Yakuza's Kamurocho is a place where you belong

There is a distinct feeling to walking around in a city you used to live in. It is different from going to a new place for the first time and it’s different from walking around a place you live in now. There is a mix of nostalgia and surprise as you walk around the old places you used to know and the new places that have cropped up since. You may feel a tinge of sadness at the places that are no longer there and, with it, a sense of the passage of time.

There really is only one game series that is able to fully capture that feeling. The Kamurocho map in Yakuza has been a staple since the PS2 entries. With new console generations and new engines, this fictional red-light district in the heart of Tokyo has received many face-lifts, but to those familiar with the series coming back always feels the same. Not at all in a bad way. It’s easy to imagine the outrage any other open-world series would face if the developers announced they would re-use the map, but the Yakuza fanbase welcomes this very same decision. A lot of it has to do with the care and attention the Ryu Ga Gotoku studio puts in to make every visit slightly different and period appropriate.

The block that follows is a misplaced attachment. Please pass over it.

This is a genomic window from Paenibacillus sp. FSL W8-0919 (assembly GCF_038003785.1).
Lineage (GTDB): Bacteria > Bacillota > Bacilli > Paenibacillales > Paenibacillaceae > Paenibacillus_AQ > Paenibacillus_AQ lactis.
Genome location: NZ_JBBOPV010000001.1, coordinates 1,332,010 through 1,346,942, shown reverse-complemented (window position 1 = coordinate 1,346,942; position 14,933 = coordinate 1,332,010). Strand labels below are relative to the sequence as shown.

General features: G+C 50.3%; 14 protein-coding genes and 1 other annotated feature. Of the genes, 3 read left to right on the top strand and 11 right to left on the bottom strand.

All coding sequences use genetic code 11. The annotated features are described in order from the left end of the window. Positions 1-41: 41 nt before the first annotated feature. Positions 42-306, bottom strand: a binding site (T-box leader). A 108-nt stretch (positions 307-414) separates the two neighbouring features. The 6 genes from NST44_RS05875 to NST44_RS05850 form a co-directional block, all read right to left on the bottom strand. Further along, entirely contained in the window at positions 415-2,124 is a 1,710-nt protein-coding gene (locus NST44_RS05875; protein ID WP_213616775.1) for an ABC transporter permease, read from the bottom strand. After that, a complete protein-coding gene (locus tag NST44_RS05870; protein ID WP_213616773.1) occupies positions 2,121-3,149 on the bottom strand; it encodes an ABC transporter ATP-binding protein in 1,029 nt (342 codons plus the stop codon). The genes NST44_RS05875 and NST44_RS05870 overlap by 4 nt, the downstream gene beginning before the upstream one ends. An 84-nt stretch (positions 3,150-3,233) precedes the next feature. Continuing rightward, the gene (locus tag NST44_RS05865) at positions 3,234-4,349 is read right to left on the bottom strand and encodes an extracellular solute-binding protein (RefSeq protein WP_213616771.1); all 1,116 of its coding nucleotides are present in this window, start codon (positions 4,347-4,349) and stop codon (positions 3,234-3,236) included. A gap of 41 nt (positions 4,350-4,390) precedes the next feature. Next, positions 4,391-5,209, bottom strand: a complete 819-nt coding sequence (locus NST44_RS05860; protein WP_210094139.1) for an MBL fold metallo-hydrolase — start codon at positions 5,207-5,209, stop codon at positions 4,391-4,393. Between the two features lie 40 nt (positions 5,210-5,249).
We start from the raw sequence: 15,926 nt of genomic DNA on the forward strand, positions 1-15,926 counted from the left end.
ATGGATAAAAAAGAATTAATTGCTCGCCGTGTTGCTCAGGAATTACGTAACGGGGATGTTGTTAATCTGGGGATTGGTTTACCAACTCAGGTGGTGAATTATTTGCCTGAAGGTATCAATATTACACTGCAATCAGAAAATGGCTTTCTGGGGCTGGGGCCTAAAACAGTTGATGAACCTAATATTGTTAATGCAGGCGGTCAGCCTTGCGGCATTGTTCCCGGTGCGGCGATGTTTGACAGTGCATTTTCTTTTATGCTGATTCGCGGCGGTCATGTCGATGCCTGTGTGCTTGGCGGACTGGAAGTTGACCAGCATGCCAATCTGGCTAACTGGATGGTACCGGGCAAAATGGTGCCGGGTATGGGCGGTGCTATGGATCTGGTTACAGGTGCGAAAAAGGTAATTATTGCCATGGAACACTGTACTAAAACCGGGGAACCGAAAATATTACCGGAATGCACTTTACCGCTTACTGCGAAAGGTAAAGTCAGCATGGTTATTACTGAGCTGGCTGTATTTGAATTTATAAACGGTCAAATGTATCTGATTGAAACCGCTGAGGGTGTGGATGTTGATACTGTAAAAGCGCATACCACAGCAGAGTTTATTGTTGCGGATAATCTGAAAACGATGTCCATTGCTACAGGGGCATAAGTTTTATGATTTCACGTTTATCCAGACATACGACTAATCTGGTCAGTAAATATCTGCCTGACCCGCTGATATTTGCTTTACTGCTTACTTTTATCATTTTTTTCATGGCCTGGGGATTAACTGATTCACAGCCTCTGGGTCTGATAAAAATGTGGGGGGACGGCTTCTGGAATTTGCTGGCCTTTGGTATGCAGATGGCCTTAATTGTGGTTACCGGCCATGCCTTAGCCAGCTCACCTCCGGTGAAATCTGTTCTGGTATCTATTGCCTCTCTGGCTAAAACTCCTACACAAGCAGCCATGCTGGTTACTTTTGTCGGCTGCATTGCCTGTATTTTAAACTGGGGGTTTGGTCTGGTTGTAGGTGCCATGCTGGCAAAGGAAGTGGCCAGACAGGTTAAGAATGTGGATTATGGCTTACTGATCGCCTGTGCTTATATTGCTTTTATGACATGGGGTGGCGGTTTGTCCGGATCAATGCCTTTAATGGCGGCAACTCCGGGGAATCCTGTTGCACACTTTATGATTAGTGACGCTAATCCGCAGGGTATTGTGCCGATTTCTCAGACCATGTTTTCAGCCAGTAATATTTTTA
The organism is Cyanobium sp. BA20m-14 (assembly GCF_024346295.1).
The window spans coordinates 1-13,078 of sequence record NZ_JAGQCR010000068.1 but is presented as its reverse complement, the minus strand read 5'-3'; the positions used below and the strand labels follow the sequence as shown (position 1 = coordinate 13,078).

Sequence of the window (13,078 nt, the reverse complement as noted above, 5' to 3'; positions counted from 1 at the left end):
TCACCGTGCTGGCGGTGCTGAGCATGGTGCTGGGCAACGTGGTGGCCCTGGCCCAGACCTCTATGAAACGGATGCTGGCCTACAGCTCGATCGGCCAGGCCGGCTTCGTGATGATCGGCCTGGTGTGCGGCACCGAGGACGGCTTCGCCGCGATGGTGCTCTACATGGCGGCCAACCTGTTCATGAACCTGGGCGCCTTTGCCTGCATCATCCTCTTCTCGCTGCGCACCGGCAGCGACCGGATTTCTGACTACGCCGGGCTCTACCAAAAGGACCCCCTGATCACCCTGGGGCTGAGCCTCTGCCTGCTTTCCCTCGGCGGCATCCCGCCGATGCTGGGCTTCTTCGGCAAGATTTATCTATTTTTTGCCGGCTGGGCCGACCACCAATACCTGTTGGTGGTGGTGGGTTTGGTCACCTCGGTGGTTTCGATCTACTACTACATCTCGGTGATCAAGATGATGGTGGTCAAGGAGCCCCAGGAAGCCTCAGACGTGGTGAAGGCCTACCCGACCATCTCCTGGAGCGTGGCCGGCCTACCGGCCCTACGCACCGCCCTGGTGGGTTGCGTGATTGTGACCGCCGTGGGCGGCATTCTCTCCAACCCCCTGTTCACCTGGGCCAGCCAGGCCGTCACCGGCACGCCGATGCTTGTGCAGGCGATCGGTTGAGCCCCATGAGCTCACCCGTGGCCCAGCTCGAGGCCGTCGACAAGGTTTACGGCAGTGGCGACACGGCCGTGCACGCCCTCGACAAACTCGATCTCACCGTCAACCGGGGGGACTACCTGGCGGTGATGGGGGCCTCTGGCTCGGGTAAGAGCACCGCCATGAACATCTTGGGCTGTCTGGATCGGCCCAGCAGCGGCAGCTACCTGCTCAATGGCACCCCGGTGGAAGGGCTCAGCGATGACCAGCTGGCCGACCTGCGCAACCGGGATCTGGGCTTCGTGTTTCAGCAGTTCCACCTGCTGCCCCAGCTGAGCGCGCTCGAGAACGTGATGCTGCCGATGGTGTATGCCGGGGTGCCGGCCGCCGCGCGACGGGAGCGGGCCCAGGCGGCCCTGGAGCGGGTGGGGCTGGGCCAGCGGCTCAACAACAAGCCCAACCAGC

Like many newcomers to the series, I started with Yakuza 0. Kamurocho set in the Japanese economic bubble of the 80s is a sight to behold. You see the gaudy suit-wearing nuevo riches splurging cash as soon as they can make it. The blaring neon signs drench the streets with crimson golden glows. You can’t help but be dazzled by it. Moving forward, in Yakuza 1, during the turn of the millennium this same place takes on a whole new feel. A certain modesty has taken over to mask the debauchery that still thrives under the surface. The Tokyo citizens still want to have fun but they don’t want to imitate their parents. Moving further pn still, Yakuza 6 is set in 2016 after the proliferation of the internet and smartphones. Kamurocho has taken on a new-age feel by blunting some of its edges to attract a wider demographic. The creeping tendrils of capitalism is apparent as new investments keep pouring in.

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